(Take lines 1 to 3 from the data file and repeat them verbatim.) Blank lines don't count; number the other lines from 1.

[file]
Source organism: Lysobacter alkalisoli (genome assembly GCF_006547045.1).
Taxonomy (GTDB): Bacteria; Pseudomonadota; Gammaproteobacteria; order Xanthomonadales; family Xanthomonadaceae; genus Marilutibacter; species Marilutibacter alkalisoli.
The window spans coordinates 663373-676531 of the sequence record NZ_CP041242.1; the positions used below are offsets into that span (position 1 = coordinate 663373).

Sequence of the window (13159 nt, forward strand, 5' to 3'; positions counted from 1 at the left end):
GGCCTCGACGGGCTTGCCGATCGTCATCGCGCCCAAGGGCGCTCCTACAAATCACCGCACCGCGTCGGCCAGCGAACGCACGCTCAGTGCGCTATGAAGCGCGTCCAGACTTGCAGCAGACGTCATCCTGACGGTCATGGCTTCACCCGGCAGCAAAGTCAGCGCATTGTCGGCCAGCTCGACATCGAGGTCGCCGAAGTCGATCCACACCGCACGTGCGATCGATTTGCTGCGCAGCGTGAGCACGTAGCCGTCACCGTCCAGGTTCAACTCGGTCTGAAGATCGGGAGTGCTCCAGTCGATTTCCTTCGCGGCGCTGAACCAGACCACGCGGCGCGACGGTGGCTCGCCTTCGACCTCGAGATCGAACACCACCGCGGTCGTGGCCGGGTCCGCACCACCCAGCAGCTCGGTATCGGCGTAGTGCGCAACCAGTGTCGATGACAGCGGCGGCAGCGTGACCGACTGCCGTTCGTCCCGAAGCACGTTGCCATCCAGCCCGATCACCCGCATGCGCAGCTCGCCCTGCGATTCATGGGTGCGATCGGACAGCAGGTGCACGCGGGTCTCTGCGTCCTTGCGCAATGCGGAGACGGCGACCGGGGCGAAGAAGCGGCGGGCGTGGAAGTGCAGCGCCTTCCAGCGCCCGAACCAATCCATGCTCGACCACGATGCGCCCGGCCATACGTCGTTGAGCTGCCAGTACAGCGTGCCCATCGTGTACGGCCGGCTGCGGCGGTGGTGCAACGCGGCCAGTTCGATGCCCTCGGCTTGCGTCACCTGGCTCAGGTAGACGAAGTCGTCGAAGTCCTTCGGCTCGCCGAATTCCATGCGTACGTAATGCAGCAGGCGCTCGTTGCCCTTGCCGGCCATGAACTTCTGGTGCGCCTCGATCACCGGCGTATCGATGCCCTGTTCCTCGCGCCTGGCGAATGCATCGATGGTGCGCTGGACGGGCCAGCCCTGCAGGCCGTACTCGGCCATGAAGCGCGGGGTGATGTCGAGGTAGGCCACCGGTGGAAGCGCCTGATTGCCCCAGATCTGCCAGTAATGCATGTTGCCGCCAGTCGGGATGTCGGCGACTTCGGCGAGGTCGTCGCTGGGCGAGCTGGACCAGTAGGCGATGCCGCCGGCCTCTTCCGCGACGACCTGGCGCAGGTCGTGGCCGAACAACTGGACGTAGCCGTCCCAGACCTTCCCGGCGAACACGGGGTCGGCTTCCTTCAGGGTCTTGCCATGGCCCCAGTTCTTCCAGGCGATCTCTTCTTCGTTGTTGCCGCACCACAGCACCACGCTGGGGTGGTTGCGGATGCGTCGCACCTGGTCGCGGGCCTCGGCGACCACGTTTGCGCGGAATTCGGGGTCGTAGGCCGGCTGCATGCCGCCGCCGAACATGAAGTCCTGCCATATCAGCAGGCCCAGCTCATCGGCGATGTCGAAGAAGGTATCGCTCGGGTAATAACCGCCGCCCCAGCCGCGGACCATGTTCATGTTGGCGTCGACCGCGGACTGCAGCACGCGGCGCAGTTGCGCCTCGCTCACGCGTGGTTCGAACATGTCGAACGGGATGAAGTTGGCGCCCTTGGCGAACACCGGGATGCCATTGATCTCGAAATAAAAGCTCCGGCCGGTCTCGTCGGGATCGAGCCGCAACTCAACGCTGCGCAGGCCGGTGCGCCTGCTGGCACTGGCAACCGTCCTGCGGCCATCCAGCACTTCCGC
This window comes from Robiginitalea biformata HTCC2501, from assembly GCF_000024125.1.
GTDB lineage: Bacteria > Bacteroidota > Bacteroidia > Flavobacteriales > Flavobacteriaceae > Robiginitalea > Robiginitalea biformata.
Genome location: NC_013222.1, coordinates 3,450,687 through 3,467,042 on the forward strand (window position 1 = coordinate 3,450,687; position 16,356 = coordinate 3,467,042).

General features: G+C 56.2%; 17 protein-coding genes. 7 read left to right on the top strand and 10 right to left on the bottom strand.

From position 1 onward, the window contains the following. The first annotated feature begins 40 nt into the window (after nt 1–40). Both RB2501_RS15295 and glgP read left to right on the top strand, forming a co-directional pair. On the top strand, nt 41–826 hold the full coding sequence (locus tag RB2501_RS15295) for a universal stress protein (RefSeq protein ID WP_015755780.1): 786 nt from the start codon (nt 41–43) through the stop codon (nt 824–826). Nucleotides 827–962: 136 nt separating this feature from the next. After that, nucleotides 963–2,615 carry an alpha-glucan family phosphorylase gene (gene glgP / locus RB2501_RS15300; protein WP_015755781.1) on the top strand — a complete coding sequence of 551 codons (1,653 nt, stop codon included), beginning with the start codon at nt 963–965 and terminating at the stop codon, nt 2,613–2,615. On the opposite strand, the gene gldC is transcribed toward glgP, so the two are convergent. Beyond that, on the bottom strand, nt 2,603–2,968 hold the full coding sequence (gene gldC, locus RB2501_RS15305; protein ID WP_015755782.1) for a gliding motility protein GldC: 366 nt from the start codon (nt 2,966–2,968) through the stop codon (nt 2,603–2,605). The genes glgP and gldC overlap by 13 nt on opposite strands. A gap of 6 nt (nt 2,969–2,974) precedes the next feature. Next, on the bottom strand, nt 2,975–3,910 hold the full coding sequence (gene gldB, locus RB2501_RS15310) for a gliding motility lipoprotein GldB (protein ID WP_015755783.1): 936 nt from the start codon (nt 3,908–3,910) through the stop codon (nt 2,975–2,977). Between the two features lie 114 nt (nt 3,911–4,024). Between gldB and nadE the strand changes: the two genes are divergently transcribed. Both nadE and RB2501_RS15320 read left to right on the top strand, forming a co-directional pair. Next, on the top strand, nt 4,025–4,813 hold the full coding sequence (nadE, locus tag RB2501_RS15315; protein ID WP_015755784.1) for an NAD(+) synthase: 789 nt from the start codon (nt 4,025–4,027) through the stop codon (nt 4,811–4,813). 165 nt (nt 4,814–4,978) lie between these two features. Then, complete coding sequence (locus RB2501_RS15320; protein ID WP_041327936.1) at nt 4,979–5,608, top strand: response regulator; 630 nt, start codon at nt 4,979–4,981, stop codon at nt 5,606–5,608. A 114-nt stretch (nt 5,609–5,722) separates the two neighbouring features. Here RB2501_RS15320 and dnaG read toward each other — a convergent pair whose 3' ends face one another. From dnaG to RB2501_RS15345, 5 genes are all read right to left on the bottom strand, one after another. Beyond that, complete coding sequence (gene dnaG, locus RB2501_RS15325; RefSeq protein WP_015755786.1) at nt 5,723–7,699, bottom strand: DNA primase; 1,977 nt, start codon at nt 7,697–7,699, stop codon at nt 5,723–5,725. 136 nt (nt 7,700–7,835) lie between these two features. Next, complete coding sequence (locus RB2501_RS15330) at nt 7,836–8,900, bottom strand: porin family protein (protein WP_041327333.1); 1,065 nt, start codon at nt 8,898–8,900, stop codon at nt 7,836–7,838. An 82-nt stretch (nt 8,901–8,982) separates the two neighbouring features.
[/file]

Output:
Source organism: Lysobacter alkalisoli (genome assembly GCF_006547045.1).
Taxonomy (GTDB): Bacteria; Pseudomonadota; Gammaproteobacteria; order Xanthomonadales; family Xanthomonadaceae; genus Marilutibacter; species Marilutibacter alkalisoli.
The window spans coordinates 663373-676531 of the sequence record NZ_CP041242.1; the positions used below are offsets into that span (position 1 = coordinate 663373).